Chronic Kidney Disease: Detection and Evaluation

 

Am Fam Physician. 2017 Dec 15;96(12):776-783.

  Patient information: See related handout on chronic kidney disease, written by the authors of this article.

Author disclosure: No relevant financial affiliations.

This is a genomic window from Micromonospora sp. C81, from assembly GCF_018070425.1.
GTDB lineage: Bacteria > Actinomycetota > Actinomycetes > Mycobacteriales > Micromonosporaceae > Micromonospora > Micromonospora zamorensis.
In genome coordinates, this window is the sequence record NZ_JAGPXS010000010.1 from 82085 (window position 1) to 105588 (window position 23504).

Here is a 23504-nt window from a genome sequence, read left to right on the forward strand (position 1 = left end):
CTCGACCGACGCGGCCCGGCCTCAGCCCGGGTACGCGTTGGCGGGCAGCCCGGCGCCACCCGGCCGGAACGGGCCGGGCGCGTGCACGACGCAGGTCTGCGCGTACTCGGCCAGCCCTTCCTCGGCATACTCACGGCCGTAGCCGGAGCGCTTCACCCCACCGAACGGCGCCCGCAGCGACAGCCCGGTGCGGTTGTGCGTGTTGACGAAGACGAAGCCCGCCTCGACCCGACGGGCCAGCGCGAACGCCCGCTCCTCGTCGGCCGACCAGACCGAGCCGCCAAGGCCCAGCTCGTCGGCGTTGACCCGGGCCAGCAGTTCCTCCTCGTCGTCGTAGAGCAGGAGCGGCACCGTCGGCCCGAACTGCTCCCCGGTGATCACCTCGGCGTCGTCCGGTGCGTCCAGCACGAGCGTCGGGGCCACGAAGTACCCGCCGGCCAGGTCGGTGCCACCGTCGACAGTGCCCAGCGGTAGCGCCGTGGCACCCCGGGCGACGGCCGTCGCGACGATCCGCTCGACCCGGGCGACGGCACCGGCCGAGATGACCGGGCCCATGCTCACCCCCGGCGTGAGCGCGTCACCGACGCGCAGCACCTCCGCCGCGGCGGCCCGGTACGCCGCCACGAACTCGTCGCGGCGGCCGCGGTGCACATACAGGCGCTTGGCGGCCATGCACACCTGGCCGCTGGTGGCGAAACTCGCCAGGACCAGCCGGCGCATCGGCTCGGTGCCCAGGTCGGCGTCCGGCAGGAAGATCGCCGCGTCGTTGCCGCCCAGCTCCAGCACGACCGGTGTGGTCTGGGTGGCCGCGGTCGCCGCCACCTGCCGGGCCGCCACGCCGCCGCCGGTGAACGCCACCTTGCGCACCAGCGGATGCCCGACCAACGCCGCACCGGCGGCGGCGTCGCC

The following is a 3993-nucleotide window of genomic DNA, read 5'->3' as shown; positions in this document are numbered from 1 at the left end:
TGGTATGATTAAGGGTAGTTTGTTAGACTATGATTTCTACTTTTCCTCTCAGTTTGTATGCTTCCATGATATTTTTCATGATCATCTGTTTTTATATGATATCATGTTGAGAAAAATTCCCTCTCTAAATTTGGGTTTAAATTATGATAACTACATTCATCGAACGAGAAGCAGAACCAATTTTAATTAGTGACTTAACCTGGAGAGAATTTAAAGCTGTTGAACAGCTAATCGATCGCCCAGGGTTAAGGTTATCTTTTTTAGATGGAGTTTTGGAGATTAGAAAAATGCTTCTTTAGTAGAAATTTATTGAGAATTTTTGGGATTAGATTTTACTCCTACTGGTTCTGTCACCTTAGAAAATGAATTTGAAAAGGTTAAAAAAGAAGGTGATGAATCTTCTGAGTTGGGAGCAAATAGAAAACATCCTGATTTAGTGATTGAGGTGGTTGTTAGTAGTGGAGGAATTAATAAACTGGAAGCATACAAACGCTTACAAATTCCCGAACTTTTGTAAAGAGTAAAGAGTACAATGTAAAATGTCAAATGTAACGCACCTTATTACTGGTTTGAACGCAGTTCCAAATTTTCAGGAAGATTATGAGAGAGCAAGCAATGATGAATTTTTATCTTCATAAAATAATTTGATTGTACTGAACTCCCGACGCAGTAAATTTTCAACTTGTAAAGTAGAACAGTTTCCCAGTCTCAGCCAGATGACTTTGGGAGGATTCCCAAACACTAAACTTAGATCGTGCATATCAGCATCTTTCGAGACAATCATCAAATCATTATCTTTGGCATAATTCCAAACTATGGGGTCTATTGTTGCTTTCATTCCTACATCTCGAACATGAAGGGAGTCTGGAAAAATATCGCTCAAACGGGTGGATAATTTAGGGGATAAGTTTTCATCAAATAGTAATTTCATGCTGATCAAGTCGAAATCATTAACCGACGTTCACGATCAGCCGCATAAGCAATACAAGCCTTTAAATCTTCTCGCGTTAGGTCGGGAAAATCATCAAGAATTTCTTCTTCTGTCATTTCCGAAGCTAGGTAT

Chronic kidney disease affects 47 million people in the United States and is associated with significant health care costs, morbidity, and mortality. Because this disease can silently progress to advanced stages, early detection is critical for initiating timely interventions. Multiple guidelines recommend at least annual screening with serum creatinine, urine albumin/creatinine ratio, and urinalysis for patients with risk factors, particularly diabetes mellitus, hypertension, and a history of cardiovascular disease. The U.S. Preventive Services Task Force found insufficient evidence to assess the balance of benefits and harms of screening for chronic kidney disease in the general population, and the American College of Physicians recommends against screening asymptomatic adults without risk factors. Persistently elevated serum creatinine and albuminuria are diagnostic and prognostic hallmarks of chronic kidney disease. Lower levels of albuminuria are associated with adverse renal and cardiovascular outcomes. Serum cystatin C is a novel biomarker that is most useful when a false-positive decreased estimated glomerular filtration rate calculated from serum creatinine is suspected. New guidelines incorporate albuminuria into the classification framework for chronic kidney disease and elaborate on identification of the disease, the frequency of follow-up, and recommendations for nephrology referral. Nephrology consultation is indicated for patients with an estimated glomerular filtration rate less than 30 mL per minute per 1.73 m2, persistent urine albumin/creatinine ratio greater than 300 mg per g or urine protein/creatinine ratio greater than 500 mg per g, or if there is evidence of a rapid loss of kidney function. A multidisciplinary approach between primary care physicians, nephrologists, and other subspecialists for implementing early interventions, providing education, and planning for advanced renal disease is key for effective management.